Texas Southern wasn’t supposed to be here.
After a 79-74 overtime loss to eventual SWAC regular season co-champion Alcorn State in early January, the Tigers were 4-14 overall and in the middle of its second five-game losing streak of the season.
The team’s performance was anything befitting of a program that had been selected preseason No. 1 in the SWAC and fixtures in the NCAA Tournament.
But the journey was rough due in part to injuries and illness that birth inconsistencies Texas Southern fought for much of the season to overcome.
Two months after that low point following its loss to the Braves, Texas Southern won 10 of its next 16 games, including a three-game run in the SWAC tournament as the No. 8 seed in the field to reach postseason play yet again for the third consecutive season.
“I feel like all the things we’ve been through this year, injuries, illness and setbacks, once we all got 100 percent locked in and playing together, we just like — everything just started clicking for us in the games,” said forward Davon Barnes. “Playing together, hardworking, and just coming in as one, and ultimately getting the W and just locking in as a team to win the championship.”
For Joridon Karl Nichols, who will be making his third NCAA Tournament appearance when Texas Southern plays Fairleigh Dickinson in the First Four on Wednesday at 6:40 p.m. ET for the right to advance to the main bracket, he almost wasn’t here either.
But for a different reason.
The senior forward was open that he and fellow senior John Walker contemplated entering the transfer portal or turning pro before ultimately deciding to stay at Texas Southern to accomplish goals larger than personal pursuits.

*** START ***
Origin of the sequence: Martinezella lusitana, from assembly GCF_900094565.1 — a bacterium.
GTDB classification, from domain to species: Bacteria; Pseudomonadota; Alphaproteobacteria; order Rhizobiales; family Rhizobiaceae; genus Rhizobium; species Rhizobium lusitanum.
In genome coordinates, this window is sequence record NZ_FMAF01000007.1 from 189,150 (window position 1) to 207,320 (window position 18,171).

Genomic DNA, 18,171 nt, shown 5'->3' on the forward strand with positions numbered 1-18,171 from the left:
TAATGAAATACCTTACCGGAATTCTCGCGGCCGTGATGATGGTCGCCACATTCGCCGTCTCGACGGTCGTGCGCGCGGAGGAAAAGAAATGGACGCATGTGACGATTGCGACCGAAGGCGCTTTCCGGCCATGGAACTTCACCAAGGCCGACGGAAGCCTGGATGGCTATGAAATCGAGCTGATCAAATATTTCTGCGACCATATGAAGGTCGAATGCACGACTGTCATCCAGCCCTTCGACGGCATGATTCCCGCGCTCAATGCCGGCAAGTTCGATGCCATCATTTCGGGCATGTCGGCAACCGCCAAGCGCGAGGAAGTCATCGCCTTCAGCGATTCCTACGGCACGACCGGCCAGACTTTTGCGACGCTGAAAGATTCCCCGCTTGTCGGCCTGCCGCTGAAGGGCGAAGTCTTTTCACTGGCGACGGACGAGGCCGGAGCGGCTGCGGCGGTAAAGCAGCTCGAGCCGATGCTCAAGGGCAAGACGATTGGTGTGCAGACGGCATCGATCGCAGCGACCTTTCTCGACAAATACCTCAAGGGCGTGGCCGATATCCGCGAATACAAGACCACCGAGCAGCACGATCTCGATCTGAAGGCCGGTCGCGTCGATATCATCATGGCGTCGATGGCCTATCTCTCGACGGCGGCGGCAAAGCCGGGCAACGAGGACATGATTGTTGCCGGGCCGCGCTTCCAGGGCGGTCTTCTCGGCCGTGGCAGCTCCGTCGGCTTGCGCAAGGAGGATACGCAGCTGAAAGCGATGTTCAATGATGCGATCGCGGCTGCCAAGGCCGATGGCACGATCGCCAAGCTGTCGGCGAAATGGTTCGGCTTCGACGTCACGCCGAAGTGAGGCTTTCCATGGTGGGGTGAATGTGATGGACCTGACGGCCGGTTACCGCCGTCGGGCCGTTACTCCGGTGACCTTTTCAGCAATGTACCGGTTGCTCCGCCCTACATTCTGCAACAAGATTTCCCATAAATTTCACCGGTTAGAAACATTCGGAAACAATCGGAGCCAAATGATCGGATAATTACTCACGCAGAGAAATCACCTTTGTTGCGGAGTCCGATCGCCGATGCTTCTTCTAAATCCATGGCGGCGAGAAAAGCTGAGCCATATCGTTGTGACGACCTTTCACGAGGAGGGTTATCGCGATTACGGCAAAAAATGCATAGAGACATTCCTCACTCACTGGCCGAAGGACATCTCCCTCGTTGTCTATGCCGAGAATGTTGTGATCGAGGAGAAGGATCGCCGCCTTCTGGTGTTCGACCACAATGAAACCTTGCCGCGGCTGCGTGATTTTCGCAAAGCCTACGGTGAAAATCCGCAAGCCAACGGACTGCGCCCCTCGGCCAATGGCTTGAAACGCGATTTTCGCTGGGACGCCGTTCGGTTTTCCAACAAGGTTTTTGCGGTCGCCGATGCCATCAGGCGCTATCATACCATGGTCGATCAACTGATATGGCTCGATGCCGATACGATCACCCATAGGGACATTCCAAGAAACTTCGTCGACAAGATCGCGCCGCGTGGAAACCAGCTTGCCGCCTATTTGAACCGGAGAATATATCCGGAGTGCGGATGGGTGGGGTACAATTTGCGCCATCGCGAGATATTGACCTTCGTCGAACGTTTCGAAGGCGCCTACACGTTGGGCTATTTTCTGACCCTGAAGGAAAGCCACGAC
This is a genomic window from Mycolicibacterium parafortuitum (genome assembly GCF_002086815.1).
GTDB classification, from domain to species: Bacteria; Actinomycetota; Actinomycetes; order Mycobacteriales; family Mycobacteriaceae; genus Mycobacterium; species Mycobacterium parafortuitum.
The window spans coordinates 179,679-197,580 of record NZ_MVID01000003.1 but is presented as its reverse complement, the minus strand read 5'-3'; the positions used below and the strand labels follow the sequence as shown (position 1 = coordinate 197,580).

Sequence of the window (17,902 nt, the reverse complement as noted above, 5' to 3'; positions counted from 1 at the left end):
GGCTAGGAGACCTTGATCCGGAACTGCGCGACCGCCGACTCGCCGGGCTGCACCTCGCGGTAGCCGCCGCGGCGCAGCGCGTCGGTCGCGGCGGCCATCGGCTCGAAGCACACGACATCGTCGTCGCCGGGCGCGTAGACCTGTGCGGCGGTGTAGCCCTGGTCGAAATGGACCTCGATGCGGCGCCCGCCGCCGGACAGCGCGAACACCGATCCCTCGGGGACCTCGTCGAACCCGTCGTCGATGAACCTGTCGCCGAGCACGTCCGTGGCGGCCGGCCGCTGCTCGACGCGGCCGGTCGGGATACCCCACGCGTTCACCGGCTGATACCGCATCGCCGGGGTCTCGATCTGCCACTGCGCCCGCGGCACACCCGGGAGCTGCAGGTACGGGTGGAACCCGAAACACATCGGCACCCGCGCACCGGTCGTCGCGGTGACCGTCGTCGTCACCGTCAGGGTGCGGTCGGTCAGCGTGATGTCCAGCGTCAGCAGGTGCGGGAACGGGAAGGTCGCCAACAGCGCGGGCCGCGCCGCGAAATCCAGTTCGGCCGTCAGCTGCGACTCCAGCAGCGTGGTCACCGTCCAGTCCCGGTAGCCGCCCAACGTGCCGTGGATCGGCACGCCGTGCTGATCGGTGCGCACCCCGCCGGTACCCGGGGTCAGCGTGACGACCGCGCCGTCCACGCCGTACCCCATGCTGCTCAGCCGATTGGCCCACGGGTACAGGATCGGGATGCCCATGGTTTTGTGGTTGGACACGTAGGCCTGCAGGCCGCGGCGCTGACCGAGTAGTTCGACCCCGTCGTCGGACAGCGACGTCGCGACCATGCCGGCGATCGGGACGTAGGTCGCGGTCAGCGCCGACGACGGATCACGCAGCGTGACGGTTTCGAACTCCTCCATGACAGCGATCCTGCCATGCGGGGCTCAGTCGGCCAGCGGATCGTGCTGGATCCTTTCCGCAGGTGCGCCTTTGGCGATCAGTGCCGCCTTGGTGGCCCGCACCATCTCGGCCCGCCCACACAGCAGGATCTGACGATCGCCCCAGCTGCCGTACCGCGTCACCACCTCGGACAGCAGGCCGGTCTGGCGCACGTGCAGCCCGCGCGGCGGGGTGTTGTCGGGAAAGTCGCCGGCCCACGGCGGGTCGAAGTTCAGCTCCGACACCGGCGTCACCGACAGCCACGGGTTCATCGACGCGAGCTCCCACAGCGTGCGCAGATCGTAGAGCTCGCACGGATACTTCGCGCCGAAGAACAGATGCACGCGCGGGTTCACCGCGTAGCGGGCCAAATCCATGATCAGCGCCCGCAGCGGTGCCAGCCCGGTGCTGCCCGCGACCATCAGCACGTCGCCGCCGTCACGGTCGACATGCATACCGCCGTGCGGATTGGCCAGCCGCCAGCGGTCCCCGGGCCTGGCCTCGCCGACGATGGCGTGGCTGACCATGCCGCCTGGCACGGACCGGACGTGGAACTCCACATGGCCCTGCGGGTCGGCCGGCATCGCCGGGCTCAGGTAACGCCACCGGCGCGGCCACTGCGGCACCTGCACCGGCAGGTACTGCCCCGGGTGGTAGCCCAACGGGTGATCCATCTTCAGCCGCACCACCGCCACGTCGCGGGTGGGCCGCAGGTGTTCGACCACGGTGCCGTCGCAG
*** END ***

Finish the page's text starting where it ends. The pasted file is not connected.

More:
“It’s just last year me and (John) Walker talked about leaving. We’re very close. We both were entertaining going pro or going to another school,” said Nichols. “And we really sat down and really looked back at what we’d done already, and we wanted to make history.
“It was very big for us to come back. And now that we’ve done what we came back to do, it’s nothing sweeter. A lot of people haven’t done what we did, and just to be able to do it three years in a row, it’s a blessing.”
For Walker, another trip to March Madness this year just means more considering everything the group had been through to get to Dayton, Ohio.
“Definitely if you look at it historically it is by far the sweetest one, just the feat that we did,” said Walker. It is definitely the most sweetest from the numbers-wise. But experience-wise, I’m honestly more interested to see what we do as we go forward, because like I said, we come to the First Four every year, we win, and we do our deal.”
‘Don’t think the moment will be too big for us’
Texas Southern (14-20), likely isn’t at this point without veteran coach Johnny Jones. He has been through these college basketball journies several times over, especially in March where he is 26-8 in the month as Tigers coach.
Players expressed it was Jones’ steadying hand and voice — even in the darkest moments of the season — that kept the experienced Tigers believing they could perform to their potential.
“We’ll have eight guys on this team that have had an opportunity to be in this position a year ago, and three of the guys have had an opportunity to win conference championships and play in the NCAA Tournament,” said Jones. “That’s valuable experience, I think, for us. The good thing is we don’t think the moment will be too big for us.”
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